The study focused on two species which use sound to communicate: Bryde’s whales (Balaenoptera edeni) and the common reef fish, Bigeye (Pempheris adspersa).

PhD candidate Rosalyn Putland and Associate Professor Craig Radford from the Institute of Marine Science combined sound recordings from four hydrophone “listening stations” over a nine month period with automatic ship tracking data to track underwater noise contributed by shipping.

The results showed that every time a vessel passed within 10km of a listening station, it reduced communication space for bigeyes by up to 61.5% and by up to 87.4% for Bryde’s whales.

Moreover, noise from cargo, container and tanker vessels overlapped their vocalisations up to 20% of the time.

Recreational boats produce sound that also overlaps fish and marine mammal vocalisations.

“Communication space is the range at which two species can hear each other and this study has found the range at which bigeyes and Bryde’s whales can communicate is significantly reduced when a ship comes past,” study co-author Associate Professor Craig Radford said.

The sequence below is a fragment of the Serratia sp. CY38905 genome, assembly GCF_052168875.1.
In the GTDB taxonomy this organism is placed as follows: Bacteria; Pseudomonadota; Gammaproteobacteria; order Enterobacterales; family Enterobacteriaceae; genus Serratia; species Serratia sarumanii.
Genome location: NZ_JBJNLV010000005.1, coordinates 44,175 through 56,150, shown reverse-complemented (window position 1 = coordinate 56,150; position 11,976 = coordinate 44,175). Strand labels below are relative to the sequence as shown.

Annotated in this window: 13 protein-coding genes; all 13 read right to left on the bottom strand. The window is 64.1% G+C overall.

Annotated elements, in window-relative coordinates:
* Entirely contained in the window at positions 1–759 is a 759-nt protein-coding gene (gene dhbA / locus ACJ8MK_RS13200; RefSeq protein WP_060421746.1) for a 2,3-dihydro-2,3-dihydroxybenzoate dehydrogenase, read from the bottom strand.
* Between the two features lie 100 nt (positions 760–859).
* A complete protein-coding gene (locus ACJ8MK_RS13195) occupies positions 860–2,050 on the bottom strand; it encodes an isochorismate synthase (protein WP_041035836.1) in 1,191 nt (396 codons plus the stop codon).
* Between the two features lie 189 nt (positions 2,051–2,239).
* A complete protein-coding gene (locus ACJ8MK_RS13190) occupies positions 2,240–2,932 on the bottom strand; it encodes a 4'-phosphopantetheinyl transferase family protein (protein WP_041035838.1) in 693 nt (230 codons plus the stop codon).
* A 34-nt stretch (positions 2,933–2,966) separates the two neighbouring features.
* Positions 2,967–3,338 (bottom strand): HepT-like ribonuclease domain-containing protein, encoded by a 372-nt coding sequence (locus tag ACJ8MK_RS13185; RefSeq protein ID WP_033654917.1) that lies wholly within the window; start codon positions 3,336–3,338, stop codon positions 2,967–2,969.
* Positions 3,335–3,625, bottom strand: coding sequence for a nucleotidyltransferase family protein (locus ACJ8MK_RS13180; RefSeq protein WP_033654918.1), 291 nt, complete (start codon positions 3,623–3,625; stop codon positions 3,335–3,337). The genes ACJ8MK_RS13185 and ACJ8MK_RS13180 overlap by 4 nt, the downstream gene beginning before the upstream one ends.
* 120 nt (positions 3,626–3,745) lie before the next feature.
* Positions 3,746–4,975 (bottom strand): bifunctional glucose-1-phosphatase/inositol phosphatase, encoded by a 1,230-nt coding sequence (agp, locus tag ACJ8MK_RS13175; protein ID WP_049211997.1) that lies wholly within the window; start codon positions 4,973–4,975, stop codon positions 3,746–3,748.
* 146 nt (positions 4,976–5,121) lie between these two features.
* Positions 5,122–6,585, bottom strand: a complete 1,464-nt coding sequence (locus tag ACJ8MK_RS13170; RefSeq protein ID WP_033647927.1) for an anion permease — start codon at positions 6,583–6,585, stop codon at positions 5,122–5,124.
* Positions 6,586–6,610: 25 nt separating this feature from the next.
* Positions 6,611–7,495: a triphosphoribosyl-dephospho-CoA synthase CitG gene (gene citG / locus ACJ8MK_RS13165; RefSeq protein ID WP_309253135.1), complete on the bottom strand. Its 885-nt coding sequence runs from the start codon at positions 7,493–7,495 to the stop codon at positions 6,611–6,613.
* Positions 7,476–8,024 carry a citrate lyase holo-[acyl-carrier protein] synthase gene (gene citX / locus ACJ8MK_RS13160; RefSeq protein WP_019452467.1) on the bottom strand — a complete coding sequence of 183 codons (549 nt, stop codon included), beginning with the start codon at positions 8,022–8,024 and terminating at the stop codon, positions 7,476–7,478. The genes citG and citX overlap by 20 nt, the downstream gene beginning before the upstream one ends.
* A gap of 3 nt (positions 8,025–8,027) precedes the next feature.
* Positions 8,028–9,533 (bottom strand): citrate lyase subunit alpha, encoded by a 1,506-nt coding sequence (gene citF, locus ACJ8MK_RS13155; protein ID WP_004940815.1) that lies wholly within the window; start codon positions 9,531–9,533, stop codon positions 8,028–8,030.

The study highlights the importance of the 10-knot speed restriction within the Hauraki Gulf Marine Park area, in order to benefit marine species, Rosalyn Putland mentioned.

“The voluntary speed limit of 10 knots is fairly recent but we believe is having a significant effect on helping reduce noise in the Gulf to allow species to hear each other.” Even so, when a ship is directly above marine animals, it reduces communication for those animals almost completely, or by 99 percent,” Ms. Putland concludes.

You can see more information on the study here.